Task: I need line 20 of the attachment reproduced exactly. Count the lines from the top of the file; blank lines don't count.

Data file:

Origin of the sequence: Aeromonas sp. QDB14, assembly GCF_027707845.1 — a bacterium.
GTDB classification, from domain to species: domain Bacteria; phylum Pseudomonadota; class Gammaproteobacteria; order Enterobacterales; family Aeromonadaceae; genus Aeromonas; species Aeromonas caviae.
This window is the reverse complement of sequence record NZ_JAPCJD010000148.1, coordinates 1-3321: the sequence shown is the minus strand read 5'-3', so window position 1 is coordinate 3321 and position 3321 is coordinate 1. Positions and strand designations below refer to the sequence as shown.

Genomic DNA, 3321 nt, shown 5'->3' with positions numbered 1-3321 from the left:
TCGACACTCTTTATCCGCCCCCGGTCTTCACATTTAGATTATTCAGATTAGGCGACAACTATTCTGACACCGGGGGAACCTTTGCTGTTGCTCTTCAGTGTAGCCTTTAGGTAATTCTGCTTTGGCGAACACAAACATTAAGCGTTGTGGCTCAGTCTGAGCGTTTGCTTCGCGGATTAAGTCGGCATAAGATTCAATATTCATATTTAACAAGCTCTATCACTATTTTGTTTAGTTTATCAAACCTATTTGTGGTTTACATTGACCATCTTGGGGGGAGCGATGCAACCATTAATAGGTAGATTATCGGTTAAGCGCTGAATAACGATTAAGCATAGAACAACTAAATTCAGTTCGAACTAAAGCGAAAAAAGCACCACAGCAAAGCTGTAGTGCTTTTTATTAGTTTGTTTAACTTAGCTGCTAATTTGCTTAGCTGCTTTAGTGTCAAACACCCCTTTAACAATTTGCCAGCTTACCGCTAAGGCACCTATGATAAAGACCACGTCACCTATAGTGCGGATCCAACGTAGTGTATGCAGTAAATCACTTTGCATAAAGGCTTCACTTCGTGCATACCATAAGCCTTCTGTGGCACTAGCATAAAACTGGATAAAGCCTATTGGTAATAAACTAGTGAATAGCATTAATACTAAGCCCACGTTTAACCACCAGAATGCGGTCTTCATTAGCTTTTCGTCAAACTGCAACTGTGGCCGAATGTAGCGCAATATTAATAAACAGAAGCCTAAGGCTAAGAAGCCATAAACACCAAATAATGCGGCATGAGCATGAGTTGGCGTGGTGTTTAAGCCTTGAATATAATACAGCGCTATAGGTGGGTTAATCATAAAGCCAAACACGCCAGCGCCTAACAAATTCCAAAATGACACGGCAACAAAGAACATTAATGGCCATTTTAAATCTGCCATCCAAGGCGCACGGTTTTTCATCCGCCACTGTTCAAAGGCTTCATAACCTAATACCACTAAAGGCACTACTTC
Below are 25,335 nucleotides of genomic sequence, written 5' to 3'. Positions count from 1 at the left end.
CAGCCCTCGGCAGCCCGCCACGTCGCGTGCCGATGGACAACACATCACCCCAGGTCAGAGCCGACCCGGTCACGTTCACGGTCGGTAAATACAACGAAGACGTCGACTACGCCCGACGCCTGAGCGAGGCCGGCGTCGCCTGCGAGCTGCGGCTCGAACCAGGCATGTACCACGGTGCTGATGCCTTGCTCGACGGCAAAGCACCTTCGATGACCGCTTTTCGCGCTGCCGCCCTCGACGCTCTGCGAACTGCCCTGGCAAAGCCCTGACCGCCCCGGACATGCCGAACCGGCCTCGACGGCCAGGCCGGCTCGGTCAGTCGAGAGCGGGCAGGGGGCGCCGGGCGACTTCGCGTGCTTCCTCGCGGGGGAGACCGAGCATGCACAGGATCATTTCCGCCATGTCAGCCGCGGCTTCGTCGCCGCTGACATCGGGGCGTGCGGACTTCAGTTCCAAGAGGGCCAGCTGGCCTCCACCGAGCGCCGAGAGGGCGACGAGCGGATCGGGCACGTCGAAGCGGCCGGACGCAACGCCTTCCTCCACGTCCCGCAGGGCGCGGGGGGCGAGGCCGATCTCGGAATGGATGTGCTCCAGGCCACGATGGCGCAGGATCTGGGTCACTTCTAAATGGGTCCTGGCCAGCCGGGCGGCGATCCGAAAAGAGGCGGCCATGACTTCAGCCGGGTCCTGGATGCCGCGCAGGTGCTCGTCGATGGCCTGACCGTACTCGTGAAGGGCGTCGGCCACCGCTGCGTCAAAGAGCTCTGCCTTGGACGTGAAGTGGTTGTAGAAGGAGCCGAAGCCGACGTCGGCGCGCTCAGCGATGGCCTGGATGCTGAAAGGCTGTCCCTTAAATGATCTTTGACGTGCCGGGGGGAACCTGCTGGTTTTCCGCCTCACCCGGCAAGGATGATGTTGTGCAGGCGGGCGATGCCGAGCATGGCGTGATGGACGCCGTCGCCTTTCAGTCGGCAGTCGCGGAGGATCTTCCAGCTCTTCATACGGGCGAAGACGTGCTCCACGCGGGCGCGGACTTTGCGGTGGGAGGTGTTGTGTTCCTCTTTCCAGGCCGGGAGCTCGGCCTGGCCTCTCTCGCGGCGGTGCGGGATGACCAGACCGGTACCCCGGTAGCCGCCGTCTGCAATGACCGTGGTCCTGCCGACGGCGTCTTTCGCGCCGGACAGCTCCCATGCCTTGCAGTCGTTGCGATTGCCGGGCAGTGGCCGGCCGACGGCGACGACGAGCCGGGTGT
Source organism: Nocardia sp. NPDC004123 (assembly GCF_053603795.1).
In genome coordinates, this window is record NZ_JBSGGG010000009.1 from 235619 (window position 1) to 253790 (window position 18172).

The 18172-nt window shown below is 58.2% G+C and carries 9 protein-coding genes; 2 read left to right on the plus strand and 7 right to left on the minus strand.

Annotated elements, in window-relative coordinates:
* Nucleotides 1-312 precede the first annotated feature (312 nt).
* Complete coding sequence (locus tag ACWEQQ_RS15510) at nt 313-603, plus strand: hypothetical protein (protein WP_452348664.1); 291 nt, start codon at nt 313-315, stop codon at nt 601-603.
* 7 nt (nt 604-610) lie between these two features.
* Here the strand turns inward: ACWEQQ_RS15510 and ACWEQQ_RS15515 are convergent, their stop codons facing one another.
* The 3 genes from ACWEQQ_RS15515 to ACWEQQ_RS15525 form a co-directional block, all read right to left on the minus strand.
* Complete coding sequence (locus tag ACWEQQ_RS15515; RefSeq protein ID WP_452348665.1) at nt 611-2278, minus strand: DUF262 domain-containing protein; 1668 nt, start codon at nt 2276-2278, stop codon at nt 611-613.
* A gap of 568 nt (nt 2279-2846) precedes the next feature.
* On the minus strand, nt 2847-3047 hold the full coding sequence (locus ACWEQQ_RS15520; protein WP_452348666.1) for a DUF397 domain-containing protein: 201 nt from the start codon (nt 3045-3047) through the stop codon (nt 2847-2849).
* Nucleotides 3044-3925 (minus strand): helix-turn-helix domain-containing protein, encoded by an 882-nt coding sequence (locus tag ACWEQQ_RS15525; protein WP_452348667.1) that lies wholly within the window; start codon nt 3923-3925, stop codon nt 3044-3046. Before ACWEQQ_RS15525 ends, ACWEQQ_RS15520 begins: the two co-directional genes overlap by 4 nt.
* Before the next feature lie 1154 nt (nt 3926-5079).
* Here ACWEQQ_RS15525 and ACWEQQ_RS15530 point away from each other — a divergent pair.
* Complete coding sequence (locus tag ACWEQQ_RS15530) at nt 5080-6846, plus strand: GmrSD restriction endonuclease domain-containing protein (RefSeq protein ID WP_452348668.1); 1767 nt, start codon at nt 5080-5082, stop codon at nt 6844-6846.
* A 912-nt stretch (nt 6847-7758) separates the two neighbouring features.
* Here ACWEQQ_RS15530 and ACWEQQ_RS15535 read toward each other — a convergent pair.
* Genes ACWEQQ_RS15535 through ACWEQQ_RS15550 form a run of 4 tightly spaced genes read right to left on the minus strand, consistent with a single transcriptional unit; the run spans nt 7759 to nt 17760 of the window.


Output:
* Nucleotides 3044-3925 (minus strand): helix-turn-helix domain-containing protein, encoded by an 882-nt coding sequence (locus tag ACWEQQ_RS15525; protein WP_452348667.1) that lies wholly within the window; start codon nt 3923-3925, stop codon nt 3044-3046. Before ACWEQQ_RS15525 ends, ACWEQQ_RS15520 begins: the two co-directional genes overlap by 4 nt.